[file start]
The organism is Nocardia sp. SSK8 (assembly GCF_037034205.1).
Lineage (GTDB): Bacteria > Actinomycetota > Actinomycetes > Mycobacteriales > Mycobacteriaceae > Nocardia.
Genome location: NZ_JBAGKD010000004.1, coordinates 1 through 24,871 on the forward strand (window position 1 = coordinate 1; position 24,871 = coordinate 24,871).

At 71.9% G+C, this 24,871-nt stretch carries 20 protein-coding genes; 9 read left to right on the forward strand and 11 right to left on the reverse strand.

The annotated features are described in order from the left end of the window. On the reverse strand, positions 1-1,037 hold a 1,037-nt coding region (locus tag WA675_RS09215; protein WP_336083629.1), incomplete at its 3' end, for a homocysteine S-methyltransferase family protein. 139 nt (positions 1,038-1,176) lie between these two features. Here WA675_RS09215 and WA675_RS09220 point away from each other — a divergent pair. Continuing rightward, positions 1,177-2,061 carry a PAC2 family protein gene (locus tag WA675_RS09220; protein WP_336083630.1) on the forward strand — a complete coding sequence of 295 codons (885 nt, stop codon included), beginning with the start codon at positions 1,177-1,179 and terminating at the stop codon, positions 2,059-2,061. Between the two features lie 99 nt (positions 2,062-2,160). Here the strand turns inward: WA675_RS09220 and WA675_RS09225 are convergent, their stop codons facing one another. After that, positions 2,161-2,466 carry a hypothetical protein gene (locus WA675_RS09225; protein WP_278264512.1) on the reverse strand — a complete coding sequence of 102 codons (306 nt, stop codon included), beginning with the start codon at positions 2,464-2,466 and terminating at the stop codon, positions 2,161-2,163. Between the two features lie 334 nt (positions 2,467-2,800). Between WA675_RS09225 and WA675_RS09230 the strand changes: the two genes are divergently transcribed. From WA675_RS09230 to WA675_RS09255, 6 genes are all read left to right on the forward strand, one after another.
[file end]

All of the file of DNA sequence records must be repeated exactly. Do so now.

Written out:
The organism is Nocardia sp. SSK8 (assembly GCF_037034205.1).
Lineage (GTDB): Bacteria > Actinomycetota > Actinomycetes > Mycobacteriales > Mycobacteriaceae > Nocardia.
Genome location: NZ_JBAGKD010000004.1, coordinates 1 through 24,871 on the forward strand (window position 1 = coordinate 1; position 24,871 = coordinate 24,871).

At 71.9% G+C, this 24,871-nt stretch carries 20 protein-coding genes; 9 read left to right on the forward strand and 11 right to left on the reverse strand.

The annotated features are described in order from the left end of the window. On the reverse strand, positions 1-1,037 hold a 1,037-nt coding region (locus tag WA675_RS09215; protein WP_336083629.1), incomplete at its 3' end, for a homocysteine S-methyltransferase family protein. 139 nt (positions 1,038-1,176) lie between these two features. Here WA675_RS09215 and WA675_RS09220 point away from each other — a divergent pair. Continuing rightward, positions 1,177-2,061 carry a PAC2 family protein gene (locus tag WA675_RS09220; protein WP_336083630.1) on the forward strand — a complete coding sequence of 295 codons (885 nt, stop codon included), beginning with the start codon at positions 1,177-1,179 and terminating at the stop codon, positions 2,059-2,061. Between the two features lie 99 nt (positions 2,062-2,160). Here the strand turns inward: WA675_RS09220 and WA675_RS09225 are convergent, their stop codons facing one another. After that, positions 2,161-2,466 carry a hypothetical protein gene (locus WA675_RS09225; protein WP_278264512.1) on the reverse strand — a complete coding sequence of 102 codons (306 nt, stop codon included), beginning with the start codon at positions 2,464-2,466 and terminating at the stop codon, positions 2,161-2,163. Between the two features lie 334 nt (positions 2,467-2,800). Between WA675_RS09225 and WA675_RS09230 the strand changes: the two genes are divergently transcribed. From WA675_RS09230 to WA675_RS09255, 6 genes are all read left to right on the forward strand, one after another.